Loop Trail? No
Type: Greenway, Nature Trail, Rail Trail, Urban Trail
Agency: City, Town, or County
Entry Fee? No
Parking Fee? No Allowed Uses:
Bicycling (on pavement)
Dogs - On leash
Pedestrian - Walking/Hiking/Running
Join a cadre of volunteers to help improve the data on this trail.
Location: Just east of and running parallel north-south to State Highway 59 in the center of downtown Foley.
From the east/west: Take exit 44 off I-10 and travel south on State Highway 59 until you arrive in Foley. Turn left onto East Laurel Avenue, trailhead parking will be on your left.
From the north: Take exit 34 off I-65 and travel south on State Highway 59 until you arrive in Foley. Turn left onto East Laurel Avenue, trailhead parking will be on your left.
The Foley Antique Rose Trail, which started out as a walking trail, opened to the public March 31, 2007. Many years ago, what is now the rose trail was the city's “hub of commerce.” This was where the Louisville and Nashville Railroad Line serviced Foley, bringing in goods and workers. The railroad line discontinued their passenger services in 1971, but the last freight train did not leave until 1984. Some 23 years later, Foley's City Administrator, Perry Wilbourne, and local volunteer Bill Goodwin had an idea that would bring the people back to the property they once visited in a simpler era. With a love for antique roses, together Perry and Bill began to form ideas for incorporating the “hardy old rose” varieties into the City's Landscape. Out of those discussions came the plan to develop a rose trail to accompany the existing walking trail at the City's old Railroad Depot Museum. The idea was to spark a renaissance of roses in South Alabama, which would also serve as a “living classroom” providing an educational component to the project. Signage was eventually added to the trail, informing visitors of the background and history of the species of heritage roses along the way.
Mr. Goodwin's extensive knowledge of antique roses stemmed from his membership with the Master Gardeners in Arkansas. His involvement, along with the Baldwin County Master Gardeners, has been a valuable asset to the City throughout the planning of the expansion and the continued upkeep of the Rose Trail. Many other volunteers have spent numerous hours and considerable effort to make this project a success.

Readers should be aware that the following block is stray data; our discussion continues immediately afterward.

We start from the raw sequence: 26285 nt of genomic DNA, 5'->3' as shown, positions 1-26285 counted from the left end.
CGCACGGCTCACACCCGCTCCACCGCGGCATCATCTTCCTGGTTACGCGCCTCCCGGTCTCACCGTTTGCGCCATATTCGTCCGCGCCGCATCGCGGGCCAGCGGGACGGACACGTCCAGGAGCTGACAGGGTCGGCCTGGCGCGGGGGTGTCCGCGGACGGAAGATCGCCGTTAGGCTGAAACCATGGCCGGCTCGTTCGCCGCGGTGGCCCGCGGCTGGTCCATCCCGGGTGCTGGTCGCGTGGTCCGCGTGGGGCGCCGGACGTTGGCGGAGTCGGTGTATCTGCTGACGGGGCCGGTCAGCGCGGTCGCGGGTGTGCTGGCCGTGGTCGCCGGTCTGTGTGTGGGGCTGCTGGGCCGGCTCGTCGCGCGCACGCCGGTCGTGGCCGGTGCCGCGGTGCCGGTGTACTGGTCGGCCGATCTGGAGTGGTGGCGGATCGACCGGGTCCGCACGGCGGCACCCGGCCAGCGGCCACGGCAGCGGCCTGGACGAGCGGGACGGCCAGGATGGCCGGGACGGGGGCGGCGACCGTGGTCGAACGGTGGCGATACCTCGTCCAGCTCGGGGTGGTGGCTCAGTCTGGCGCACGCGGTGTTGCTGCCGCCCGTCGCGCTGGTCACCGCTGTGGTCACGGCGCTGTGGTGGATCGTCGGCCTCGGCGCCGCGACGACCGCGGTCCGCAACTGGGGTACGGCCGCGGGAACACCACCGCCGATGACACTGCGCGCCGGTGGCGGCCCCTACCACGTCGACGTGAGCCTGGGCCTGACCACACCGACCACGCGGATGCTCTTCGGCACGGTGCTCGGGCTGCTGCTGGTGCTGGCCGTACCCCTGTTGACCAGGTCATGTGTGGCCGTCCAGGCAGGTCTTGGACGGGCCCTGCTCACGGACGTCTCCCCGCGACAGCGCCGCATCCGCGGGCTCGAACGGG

Along with many volunteers, the City partnered with specialty nurseries to plan and supply the roses for the trail. One in particular was Petals from the Past of Jemison, Alabama. The owner, Jason Powell, made several trips from Jemison to help with this project. Another involved specialty nursery was Ms. Pat Henry's Roses Unlimited, located in Lauren, South Carolina. Ms. Henry had the closest nursery that could import Viru roses, a species of rose which is particularly popular along the trail. Viru roses were developed in India and grow especially well in this area. Without the much appreciated help of all the volunteers and rose suppliers, the antique rose trail would not be as astounding as it is today.
The oldest rose in the City's trail is the China Rose which dates back to 1752. These “old” roses are different from the roses you see advertised and in most floral shops. Antique roses are the roses one might remember from their grandmother's garden. Some antique roses have been found growing unattended in graveyards dating back over 200 years. A few species of modern roses have also been planted in the trail to provide a history of roses up to the present time. The trail illustrates how modern roses have been modified with longer stems, specific color, and shape to the head. Modifying the rose for aesthetic purposes has had several disadvantages; the roses lost their fragrant smell and became much more susceptible to disease. These newer varieties do not fare well here in South Alabama. The antique rose is much more suited to our subtropical climate and its disease resistant nature makes it a popular choice for local gardeners.
The rose trail was designed to provide a historical learning experience by incorporating many of the antique roses in chronological order into the landscape design. Signage along the trail identifies each plant species and the year it was propagated; therefore, the trail is an ideal place for field trips for local science classes and schools. For this reason, the city is currently working with the local schools to encourage the use of the rose trail for educational purposes. The trail also demonstrates to local citizens what types of plants will flourish in their own gardens and provides them with unique ideas on incorporating antique roses into their existing landscapes. This project has brought together city workers, volunteers and local citizens which have made the Antique Rose Trail a big success in Foley. The city continues to expand the Rose Trail and organizers continue to look for new and exciting ideas for additional expansion. A few plans that are currently in the works include a rock stream and a butterfly garden. Once the expansion is complete, the rose trail will be over a mile long and will include over 500 plants.
Width: 60 inches.
Primary Surface: Concrete
Secondary Surface: Asphalt
Average Grade: 1%
Maximum Grade: 1%
Elevation Low Point: 77
Elevation High Point: 79
Elevation Gain (cumulative): Not Available
Year Designated: 2011
Supporting Webpages and DocumentsDocument: Foley Walkway
For more information and current conditions, contact the trail manager (listed below). For questions, suggestions, and corrections to information listed on the website, contact American Trails.
PhotosNo additional photos are available.
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